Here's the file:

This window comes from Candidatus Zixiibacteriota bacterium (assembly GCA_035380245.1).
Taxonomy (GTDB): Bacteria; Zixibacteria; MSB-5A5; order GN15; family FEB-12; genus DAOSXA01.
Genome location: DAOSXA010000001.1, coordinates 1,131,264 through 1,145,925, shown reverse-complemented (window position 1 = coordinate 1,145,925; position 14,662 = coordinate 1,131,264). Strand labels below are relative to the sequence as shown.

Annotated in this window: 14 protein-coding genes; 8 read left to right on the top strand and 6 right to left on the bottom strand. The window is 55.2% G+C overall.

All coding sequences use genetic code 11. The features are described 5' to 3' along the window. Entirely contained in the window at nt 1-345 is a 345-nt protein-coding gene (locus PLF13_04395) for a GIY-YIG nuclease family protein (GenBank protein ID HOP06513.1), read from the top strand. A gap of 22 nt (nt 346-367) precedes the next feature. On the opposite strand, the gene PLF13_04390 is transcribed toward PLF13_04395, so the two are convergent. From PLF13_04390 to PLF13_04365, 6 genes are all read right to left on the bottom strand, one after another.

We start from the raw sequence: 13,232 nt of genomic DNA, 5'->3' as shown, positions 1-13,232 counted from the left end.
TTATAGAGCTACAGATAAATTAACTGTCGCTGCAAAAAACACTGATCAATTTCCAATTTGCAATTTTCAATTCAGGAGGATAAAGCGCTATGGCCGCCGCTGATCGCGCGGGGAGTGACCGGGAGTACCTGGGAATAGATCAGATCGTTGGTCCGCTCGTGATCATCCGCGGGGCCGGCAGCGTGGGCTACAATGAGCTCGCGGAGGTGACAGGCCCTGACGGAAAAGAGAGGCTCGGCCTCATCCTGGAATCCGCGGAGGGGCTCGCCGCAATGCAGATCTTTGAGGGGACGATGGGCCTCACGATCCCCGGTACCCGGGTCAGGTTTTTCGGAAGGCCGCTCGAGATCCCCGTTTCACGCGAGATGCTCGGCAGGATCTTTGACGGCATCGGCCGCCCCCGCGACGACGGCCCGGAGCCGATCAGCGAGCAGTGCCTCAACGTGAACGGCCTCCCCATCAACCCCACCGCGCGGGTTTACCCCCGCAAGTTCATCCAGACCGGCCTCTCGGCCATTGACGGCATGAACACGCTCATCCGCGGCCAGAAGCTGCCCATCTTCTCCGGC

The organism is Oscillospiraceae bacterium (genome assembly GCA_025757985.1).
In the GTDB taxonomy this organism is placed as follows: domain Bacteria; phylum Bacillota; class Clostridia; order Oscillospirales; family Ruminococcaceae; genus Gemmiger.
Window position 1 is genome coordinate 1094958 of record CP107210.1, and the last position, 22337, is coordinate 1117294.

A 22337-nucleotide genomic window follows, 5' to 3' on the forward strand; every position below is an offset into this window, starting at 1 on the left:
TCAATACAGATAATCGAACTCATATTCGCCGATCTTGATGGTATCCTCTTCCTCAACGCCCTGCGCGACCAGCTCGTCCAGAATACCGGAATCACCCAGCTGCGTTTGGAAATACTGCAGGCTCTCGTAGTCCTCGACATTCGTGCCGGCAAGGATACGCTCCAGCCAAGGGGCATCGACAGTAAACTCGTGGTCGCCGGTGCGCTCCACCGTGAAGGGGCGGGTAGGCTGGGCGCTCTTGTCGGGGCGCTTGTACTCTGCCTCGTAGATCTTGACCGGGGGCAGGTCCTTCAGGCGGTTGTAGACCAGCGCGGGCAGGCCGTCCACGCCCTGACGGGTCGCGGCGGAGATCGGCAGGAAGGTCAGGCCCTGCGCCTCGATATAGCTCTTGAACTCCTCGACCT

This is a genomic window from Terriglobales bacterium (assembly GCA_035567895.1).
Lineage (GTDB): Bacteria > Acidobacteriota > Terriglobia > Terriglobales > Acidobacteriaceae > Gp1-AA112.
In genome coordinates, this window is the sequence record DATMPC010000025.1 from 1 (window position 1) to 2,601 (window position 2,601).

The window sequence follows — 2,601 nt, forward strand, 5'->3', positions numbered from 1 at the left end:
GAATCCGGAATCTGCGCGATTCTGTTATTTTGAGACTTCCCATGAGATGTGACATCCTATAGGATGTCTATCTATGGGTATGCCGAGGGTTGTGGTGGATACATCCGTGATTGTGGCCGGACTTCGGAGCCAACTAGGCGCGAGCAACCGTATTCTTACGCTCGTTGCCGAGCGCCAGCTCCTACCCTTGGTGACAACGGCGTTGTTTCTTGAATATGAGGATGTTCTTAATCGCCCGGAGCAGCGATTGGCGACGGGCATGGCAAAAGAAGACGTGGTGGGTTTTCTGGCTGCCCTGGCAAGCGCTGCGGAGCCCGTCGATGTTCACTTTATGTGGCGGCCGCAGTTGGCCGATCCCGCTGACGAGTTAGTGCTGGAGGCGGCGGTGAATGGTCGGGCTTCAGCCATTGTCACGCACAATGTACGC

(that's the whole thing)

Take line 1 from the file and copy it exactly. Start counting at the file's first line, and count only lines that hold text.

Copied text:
This window comes from Candidatus Zixiibacteriota bacterium (assembly GCA_035380245.1).